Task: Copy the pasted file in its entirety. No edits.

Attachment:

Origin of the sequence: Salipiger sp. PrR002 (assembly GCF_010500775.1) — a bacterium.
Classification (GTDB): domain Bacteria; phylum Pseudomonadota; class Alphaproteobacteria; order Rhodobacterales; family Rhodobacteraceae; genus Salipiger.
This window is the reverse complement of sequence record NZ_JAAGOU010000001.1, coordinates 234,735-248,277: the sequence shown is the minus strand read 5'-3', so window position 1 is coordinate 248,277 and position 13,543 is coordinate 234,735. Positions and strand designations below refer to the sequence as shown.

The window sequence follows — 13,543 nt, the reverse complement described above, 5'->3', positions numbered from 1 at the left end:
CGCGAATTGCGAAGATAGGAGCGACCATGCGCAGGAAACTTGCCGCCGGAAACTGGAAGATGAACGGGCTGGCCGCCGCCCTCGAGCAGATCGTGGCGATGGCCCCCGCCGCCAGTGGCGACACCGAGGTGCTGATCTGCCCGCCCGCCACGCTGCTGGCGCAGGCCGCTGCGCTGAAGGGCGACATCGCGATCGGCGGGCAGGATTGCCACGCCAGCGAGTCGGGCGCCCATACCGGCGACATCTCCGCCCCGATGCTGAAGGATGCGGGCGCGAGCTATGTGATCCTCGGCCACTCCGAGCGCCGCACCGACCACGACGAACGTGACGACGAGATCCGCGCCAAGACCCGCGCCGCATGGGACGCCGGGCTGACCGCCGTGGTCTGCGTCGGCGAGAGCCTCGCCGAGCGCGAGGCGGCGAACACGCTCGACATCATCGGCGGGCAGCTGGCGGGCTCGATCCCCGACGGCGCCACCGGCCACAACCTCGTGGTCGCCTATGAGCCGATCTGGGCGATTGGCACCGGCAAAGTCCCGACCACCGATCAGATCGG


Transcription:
Origin of the sequence: Salipiger sp. PrR002 (assembly GCF_010500775.1) — a bacterium.
Classification (GTDB): domain Bacteria; phylum Pseudomonadota; class Alphaproteobacteria; order Rhodobacterales; family Rhodobacteraceae; genus Salipiger.
This window is the reverse complement of sequence record NZ_JAAGOU010000001.1, coordinates 234,735-248,277: the sequence shown is the minus strand read 5'-3', so window position 1 is coordinate 248,277 and position 13,543 is coordinate 234,735. Positions and strand designations below refer to the sequence as shown.

The window sequence follows — 13,543 nt, the reverse complement described above, 5'->3', positions numbered from 1 at the left end:
CGCGAATTGCGAAGATAGGAGCGACCATGCGCAGGAAACTTGCCGCCGGAAACTGGAAGATGAACGGGCTGGCCGCCGCCCTCGAGCAGATCGTGGCGATGGCCCCCGCCGCCAGTGGCGACACCGAGGTGCTGATCTGCCCGCCCGCCACGCTGCTGGCGCAGGCCGCTGCGCTGAAGGGCGACATCGCGATCGGCGGGCAGGATTGCCACGCCAGCGAGTCGGGCGCCCATACCGGCGACATCTCCGCCCCGATGCTGAAGGATGCGGGCGCGAGCTATGTGATCCTCGGCCACTCCGAGCGCCGCACCGACCACGACGAACGTGACGACGAGATCCGCGCCAAGACCCGCGCCGCATGGGACGCCGGGCTGACCGCCGTGGTCTGCGTCGGCGAGAGCCTCGCCGAGCGCGAGGCGGCGAACACGCTCGACATCATCGGCGGGCAGCTGGCGGGCTCGATCCCCGACGGCGCCACCGGCCACAACCTCGTGGTCGCCTATGAGCCGATCTGGGCGATTGGCACCGGCAAAGTCCCGACCACCGATCAGATCGG